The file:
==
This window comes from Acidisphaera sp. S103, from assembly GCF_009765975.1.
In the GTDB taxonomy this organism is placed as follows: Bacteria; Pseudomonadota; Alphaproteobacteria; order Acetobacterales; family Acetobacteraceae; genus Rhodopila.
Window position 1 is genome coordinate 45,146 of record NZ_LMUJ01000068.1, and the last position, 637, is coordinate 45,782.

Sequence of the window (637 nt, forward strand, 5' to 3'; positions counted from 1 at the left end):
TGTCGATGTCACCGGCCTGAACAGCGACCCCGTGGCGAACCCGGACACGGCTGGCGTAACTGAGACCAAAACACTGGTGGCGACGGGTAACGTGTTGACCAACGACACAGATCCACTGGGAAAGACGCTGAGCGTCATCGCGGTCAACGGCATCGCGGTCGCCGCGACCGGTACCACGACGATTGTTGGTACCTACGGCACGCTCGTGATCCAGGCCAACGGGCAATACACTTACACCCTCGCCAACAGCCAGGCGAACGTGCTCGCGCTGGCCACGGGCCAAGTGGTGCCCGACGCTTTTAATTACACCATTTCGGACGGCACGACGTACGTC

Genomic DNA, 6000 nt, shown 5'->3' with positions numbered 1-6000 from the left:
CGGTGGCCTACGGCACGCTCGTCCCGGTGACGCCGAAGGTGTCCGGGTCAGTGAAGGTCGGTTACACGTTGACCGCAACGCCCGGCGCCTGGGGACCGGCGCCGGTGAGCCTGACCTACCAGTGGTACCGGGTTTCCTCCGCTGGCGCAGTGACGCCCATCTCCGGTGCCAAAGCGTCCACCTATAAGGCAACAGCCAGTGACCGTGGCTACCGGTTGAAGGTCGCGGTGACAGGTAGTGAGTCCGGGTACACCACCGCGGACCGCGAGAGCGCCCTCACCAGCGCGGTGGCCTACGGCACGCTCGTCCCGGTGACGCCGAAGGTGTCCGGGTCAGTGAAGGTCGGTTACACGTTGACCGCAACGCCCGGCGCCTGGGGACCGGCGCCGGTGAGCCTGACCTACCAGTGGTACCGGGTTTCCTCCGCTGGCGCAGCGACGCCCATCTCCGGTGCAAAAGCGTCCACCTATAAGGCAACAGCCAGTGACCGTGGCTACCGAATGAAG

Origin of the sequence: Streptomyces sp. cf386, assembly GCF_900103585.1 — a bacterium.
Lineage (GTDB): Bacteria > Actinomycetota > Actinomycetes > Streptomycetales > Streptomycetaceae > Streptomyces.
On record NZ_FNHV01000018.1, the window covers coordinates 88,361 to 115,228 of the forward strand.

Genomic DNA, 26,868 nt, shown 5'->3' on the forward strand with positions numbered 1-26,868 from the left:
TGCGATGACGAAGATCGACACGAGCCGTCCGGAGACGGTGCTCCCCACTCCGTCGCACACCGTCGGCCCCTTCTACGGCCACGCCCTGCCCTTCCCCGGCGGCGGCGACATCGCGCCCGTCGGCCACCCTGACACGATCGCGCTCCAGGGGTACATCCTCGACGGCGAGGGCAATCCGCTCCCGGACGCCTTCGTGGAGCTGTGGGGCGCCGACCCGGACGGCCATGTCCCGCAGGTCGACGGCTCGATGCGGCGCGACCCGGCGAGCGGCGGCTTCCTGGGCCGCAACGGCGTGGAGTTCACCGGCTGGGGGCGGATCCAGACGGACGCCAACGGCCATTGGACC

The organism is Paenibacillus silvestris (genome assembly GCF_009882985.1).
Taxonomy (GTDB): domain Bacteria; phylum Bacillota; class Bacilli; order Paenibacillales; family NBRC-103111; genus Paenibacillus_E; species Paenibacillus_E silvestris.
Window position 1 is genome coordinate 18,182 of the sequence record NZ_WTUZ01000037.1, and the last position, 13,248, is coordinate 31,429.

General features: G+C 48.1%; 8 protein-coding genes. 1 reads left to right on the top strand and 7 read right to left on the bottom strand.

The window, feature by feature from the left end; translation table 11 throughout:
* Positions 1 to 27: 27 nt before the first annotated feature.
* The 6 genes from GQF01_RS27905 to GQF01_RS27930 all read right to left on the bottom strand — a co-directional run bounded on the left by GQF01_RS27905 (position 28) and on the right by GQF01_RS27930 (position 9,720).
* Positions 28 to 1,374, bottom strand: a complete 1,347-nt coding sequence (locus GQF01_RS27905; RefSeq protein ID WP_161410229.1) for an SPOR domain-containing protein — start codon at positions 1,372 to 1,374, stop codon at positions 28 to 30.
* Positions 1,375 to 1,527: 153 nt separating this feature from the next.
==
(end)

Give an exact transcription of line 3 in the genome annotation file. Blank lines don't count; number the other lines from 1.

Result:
Window position 1 is genome coordinate 45,146 of record NZ_LMUJ01000068.1, and the last position, 637, is coordinate 45,782.